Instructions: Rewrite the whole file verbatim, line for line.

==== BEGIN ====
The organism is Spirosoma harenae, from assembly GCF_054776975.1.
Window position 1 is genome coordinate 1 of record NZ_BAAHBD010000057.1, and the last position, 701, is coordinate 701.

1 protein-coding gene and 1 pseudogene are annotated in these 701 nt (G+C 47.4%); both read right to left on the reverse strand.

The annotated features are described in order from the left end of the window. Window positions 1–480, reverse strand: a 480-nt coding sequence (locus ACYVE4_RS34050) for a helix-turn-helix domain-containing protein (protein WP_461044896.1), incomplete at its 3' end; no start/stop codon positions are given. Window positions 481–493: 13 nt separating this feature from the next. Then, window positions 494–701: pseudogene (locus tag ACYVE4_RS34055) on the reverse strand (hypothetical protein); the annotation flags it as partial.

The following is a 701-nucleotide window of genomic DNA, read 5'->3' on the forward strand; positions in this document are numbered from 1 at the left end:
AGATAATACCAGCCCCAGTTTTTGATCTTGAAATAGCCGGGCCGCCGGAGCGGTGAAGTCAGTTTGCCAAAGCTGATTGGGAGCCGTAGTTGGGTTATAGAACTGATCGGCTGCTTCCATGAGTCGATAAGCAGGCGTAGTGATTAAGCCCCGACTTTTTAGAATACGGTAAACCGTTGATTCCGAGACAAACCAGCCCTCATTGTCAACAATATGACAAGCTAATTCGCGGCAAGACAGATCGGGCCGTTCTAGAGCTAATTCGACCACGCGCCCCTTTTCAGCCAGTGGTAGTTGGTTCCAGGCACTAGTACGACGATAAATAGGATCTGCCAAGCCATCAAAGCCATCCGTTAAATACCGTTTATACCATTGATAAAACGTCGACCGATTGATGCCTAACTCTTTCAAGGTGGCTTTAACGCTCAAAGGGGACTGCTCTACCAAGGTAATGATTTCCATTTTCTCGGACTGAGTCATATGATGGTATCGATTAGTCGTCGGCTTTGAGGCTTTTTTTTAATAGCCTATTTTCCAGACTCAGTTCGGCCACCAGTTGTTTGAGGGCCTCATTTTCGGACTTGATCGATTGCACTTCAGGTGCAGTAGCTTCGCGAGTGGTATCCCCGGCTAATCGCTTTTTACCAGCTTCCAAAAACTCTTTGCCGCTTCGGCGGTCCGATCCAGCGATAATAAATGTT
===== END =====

The organism is Spirosoma harenae, from assembly GCF_054776975.1.
Window position 1 is genome coordinate 1 of record NZ_BAAHBD010000057.1, and the last position, 701, is coordinate 701.

1 protein-coding gene and 1 pseudogene are annotated in these 701 nt (G+C 47.4%); both read right to left on the reverse strand.

The annotated features are described in order from the left end of the window. Window positions 1–480, reverse strand: a 480-nt coding sequence (locus ACYVE4_RS34050) for a helix-turn-helix domain-containing protein (protein WP_461044896.1), incomplete at its 3' end; no start/stop codon positions are given. Window positions 481–493: 13 nt separating this feature from the next. Then, window positions 494–701: pseudogene (locus tag ACYVE4_RS34055) on the reverse strand (hypothetical protein); the annotation flags it as partial.

The following is a 701-nucleotide window of genomic DNA, read 5'->3' on the forward strand; positions in this document are numbered from 1 at the left end:
AGATAATACCAGCCCCAGTTTTTGATCTTGAAATAGCCGGGCCGCCGGAGCGGTGAAGTCAGTTTGCCAAAGCTGATTGGGAGCCGTAGTTGGGTTATAGAACTGATCGGCTGCTTCCATGAGTCGATAAGCAGGCGTAGTGATTAAGCCCCGACTTTTTAGAATACGGTAAACCGTTGATTCCGAGACAAACCAGCCCTCATTGTCAACAATATGACAAGCTAATTCGCGGCAAGACAGATCGGGCCGTTCTAGAGCTAATTCGACCACGCGCCCCTTTTCAGCCAGTGGTAGTTGGTTCCAGGCACTAGTACGACGATAAATAGGATCTGCCAAGCCATCAAAGCCATCCGTTAAATACCGTTTATACCATTGATAAAACGTCGACCGATTGATGCCTAACTCTTTCAAGGTGGCTTTAACGCTCAAAGGGGACTGCTCTACCAAGGTAATGATTTCCATTTTCTCGGACTGAGTCATATGATGGTATCGATTAGTCGTCGGCTTTGAGGCTTTTTTTTAATAGCCTATTTTCCAGACTCAGTTCGGCCACCAGTTGTTTGAGGGCCTCATTTTCGGACTTGATCGATTGCACTTCAGGTGCAGTAGCTTCGCGAGTGGTATCCCCGGCTAATCGCTTTTTACCAGCTTCCAAAAACTCTTTGCCGCTTCGGCGGTCCGATCCAGCGATAATAAATGTT